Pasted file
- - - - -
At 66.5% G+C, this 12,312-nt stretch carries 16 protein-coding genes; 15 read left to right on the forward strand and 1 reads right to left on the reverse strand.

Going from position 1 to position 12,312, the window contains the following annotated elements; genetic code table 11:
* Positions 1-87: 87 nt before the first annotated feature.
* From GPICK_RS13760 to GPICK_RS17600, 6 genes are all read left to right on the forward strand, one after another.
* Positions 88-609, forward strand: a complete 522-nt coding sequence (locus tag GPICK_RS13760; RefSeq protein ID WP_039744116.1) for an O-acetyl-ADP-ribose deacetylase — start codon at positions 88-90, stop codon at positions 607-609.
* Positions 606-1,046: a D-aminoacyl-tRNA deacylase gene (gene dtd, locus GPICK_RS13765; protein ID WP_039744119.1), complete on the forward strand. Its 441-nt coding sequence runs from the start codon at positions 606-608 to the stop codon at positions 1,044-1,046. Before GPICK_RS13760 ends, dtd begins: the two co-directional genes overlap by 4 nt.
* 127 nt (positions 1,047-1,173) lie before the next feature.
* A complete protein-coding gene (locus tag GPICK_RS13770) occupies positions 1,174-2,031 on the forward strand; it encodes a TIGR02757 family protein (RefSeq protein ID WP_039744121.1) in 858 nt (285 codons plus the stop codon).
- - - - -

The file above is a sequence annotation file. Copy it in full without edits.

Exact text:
At 66.5% G+C, this 12,312-nt stretch carries 16 protein-coding genes; 15 read left to right on the forward strand and 1 reads right to left on the reverse strand.

Going from position 1 to position 12,312, the window contains the following annotated elements; genetic code table 11:
* Positions 1-87: 87 nt before the first annotated feature.
* From GPICK_RS13760 to GPICK_RS17600, 6 genes are all read left to right on the forward strand, one after another.
* Positions 88-609, forward strand: a complete 522-nt coding sequence (locus tag GPICK_RS13760; RefSeq protein ID WP_039744116.1) for an O-acetyl-ADP-ribose deacetylase — start codon at positions 88-90, stop codon at positions 607-609.
* Positions 606-1,046: a D-aminoacyl-tRNA deacylase gene (gene dtd, locus GPICK_RS13765; protein ID WP_039744119.1), complete on the forward strand. Its 441-nt coding sequence runs from the start codon at positions 606-608 to the stop codon at positions 1,044-1,046. Before GPICK_RS13760 ends, dtd begins: the two co-directional genes overlap by 4 nt.
* 127 nt (positions 1,047-1,173) lie before the next feature.
* A complete protein-coding gene (locus tag GPICK_RS13770) occupies positions 1,174-2,031 on the forward strand; it encodes a TIGR02757 family protein (RefSeq protein ID WP_039744121.1) in 858 nt (285 codons plus the stop codon).